I’ve been in the mood for stripes lately – swingy stripes. For my big project this month, I wanted to find the perfect pattern to pair with a lovely striped wool jersey from Mood (sadly, out of stock, but here’s a similar, albeit narrower, stripe in the fetching combination of navy and pea green) that I bought with my Mood Sewing Network allowance. I was imagining a full, gathered skirt to take advantage of the beautiful drape in the fabric. When I was contacted by BurdaStyle about doing another guest post, I jumped at the chance to make their Swing Dress 08/2012 #133 pattern. It not only had a full skirt but also had a bodice that I thought would play well with stripes.
When everything came together, I was thrilled with the contrasting stripe directions in the bodice; the pairing of the horizontal main bodice piece and the vertical side pieces add dimension as well as fit and flatter. Unfortunately, my inexperience with sewing shows through a bit here. I originally chose this wool jersey because I’d heard such good things about the this type of fabric but had yet to sew with it. When picking the pattern, it hadn’t occurred to me that this wool jersey was a knit, not a woven. Silly, I know. I realized pretty quickly that the bodice was going to stretch out like crazy if I attached the weight of the skirt. So, I kept the bodice and skirt as separate pieces. To finish the bodice I added a band along the bottom, two stripes wide. And, since the invisible side zip I had planned for this dress was no longer going to work without the skirt attached, I added a button placket and four buttons along the side to close it up instead. So that the black buttons would be a little more discreet, I spaced them so that they fell in line with the black stripes along the back. I hadn’t realized until it was too late that this placement meant the top would end up buttoning with the edge of the button placket towards the front. Even so, I’m quite pleased with this top.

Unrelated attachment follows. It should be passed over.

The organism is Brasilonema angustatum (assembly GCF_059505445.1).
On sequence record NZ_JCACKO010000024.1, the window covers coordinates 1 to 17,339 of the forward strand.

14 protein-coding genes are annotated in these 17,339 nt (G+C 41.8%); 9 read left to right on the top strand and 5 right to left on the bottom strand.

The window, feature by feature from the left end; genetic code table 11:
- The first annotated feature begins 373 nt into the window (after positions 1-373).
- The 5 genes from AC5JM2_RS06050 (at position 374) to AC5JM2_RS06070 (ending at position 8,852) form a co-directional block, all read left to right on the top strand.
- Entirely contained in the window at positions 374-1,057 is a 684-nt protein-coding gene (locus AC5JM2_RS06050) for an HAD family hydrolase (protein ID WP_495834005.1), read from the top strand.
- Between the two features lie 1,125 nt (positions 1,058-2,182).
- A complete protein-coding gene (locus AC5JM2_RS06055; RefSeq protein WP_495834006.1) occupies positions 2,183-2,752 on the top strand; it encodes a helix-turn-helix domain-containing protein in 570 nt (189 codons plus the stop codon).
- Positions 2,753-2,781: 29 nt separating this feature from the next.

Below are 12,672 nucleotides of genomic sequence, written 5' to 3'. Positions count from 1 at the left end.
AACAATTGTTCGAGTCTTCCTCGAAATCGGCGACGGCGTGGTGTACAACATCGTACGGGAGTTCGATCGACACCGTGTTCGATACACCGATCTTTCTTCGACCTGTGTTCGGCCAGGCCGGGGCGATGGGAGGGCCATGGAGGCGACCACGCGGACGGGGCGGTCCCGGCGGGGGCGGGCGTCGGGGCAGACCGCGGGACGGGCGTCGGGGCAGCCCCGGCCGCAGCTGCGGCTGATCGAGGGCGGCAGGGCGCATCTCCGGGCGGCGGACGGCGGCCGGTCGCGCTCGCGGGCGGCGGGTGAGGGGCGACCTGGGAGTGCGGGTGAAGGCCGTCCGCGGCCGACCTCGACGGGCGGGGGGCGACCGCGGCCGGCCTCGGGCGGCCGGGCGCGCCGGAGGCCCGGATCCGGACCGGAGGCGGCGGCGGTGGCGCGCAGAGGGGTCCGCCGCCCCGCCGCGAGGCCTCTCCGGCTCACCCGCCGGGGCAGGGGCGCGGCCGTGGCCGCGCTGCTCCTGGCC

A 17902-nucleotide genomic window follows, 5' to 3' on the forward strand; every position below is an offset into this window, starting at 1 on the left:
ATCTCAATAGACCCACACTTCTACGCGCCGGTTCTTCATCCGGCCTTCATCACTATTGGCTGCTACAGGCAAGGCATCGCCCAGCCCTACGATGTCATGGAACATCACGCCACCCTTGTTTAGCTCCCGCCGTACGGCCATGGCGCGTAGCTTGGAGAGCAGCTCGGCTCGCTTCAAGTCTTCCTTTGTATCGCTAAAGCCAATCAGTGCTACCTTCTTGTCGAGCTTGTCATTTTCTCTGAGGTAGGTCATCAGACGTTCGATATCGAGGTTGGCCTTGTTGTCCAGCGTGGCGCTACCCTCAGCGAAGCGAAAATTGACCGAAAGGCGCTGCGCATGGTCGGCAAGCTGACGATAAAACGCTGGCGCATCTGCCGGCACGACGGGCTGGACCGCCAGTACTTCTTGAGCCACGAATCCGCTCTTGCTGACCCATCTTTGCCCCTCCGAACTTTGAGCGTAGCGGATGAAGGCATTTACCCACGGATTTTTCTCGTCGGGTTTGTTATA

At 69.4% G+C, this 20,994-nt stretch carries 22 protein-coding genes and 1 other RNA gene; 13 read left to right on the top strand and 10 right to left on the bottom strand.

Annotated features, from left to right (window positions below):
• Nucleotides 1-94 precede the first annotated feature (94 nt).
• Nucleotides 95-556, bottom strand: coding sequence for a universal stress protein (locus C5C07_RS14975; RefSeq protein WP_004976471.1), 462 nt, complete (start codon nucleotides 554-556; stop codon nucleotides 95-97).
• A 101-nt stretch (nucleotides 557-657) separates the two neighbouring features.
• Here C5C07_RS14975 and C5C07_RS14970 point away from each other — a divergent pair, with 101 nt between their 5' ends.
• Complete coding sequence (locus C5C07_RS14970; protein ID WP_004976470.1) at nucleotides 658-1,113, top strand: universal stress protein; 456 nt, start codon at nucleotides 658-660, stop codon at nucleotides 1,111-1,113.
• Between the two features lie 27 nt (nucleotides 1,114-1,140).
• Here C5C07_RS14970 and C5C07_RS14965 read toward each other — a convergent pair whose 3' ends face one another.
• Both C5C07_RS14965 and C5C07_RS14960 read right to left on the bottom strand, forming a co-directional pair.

I finished up the skirt by adding a band of thick black elastic to the top. As a separate piece, it’s extremely versatile. I can wear (and have already worn!) it with quite a few things in my closet, dressed up for work or down for a weekend adventure.
What I’m most proud of though is my efforts to match stripes. The print-at-home-with-no-seam-allowances BurdaStyle pattern was key to my stripe matching efforts. To start, I actually printed the pattern out twice and taped it together so I had each pattern piece in full. I then drew lines perpendicular to the grain line to help me align the stripes along all of the edges. Because there were no seam allowances, I knew everything covered up by each pattern piece was going to be a part of the completed garment, which further helped me place the stripes. I then traced around each piece with chalk and loosely cut around it. When I was sewing each piece together, I made sure to pin along the chalk line but then sew just inside the line since that’s actually where the edge of the pattern piece actually was. For the side bodice pieces I actually drew each of the stripes on the pattern pieces and labeled which ones were going to be the black stripes. This extra step ensured both pieces were mirror images of each other.
The extra effort to perfectly match the stripes meant that even the darts on the back bodice are nearly invisible.
The above photo is proof of just how swingy these stripes are. The collage below is further proof. I had so much fun twirling in the leaves for these shots.
These photos were actually taken this past weekend when my husband and I were on a whirlwind trip to New Hampshire for a wedding. We had an extra hour on our way back to the airport on Sunday, so we took a tour through the USS Albacore, a research submarine now docked on dry land, after taking photos in a pretty patch of fall colors. You can see how I was actually wearing this dress during the day: all bundled up with a bright cardigan and a plaid scarf. It was chilly! But, I think the gray and black stripes actually work well paired with bright colors and mixed patterns.